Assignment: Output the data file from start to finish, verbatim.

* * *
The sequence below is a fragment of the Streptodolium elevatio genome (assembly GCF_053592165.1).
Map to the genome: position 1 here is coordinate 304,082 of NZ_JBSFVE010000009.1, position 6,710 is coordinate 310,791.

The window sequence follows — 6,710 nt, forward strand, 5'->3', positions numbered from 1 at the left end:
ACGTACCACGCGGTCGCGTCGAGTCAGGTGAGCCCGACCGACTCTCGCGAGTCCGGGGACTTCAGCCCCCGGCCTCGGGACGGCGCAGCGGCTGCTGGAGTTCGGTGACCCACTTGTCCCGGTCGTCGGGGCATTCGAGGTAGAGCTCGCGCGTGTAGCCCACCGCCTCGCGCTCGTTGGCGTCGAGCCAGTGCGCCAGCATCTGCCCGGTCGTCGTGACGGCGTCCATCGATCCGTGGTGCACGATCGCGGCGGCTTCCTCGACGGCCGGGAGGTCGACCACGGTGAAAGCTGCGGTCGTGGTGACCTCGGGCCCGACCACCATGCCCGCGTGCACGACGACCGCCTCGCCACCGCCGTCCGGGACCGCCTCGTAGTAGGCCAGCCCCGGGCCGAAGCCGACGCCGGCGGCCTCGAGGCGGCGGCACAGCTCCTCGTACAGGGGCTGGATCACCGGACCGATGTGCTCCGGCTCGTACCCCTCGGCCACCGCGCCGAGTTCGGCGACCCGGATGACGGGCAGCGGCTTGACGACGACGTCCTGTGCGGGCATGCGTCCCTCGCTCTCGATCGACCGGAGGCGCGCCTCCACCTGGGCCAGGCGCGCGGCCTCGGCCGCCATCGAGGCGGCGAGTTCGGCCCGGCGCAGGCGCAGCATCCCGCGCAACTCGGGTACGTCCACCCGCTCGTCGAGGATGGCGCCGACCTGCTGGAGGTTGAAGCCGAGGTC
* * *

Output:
The sequence below is a fragment of the Streptodolium elevatio genome (assembly GCF_053592165.1).
Map to the genome: position 1 here is coordinate 304,082 of NZ_JBSFVE010000009.1, position 6,710 is coordinate 310,791.

The window sequence follows — 6,710 nt, forward strand, 5'->3', positions numbered from 1 at the left end:
ACGTACCACGCGGTCGCGTCGAGTCAGGTGAGCCCGACCGACTCTCGCGAGTCCGGGGACTTCAGCCCCCGGCCTCGGGACGGCGCAGCGGCTGCTGGAGTTCGGTGACCCACTTGTCCCGGTCGTCGGGGCATTCGAGGTAGAGCTCGCGCGTGTAGCCCACCGCCTCGCGCTCGTTGGCGTCGAGCCAGTGCGCCAGCATCTGCCCGGTCGTCGTGACGGCGTCCATCGATCCGTGGTGCACGATCGCGGCGGCTTCCTCGACGGCCGGGAGGTCGACCACGGTGAAAGCTGCGGTCGTGGTGACCTCGGGCCCGACCACCATGCCCGCGTGCACGACGACCGCCTCGCCACCGCCGTCCGGGACCGCCTCGTAGTAGGCCAGCCCCGGGCCGAAGCCGACGCCGGCGGCCTCGAGGCGGCGGCACAGCTCCTCGTACAGGGGCTGGATCACCGGACCGATGTGCTCCGGCTCGTACCCCTCGGCCACCGCGCCGAGTTCGGCGACCCGGATGACGGGCAGCGGCTTGACGACGACGTCCTGTGCGGGCATGCGTCCCTCGCTCTCGATCGACCGGAGGCGCGCCTCCACCTGGGCCAGGCGCGCGGCCTCGGCCGCCATCGAGGCGGCGAGTTCGGCCCGGCGCAGGCGCAGCATCCCGCGCAACTCGGGTACGTCCACCCGCTCGTCGAGGATGGCGCCGACCTGCTGGAGGTTGAAGCCGAGGTC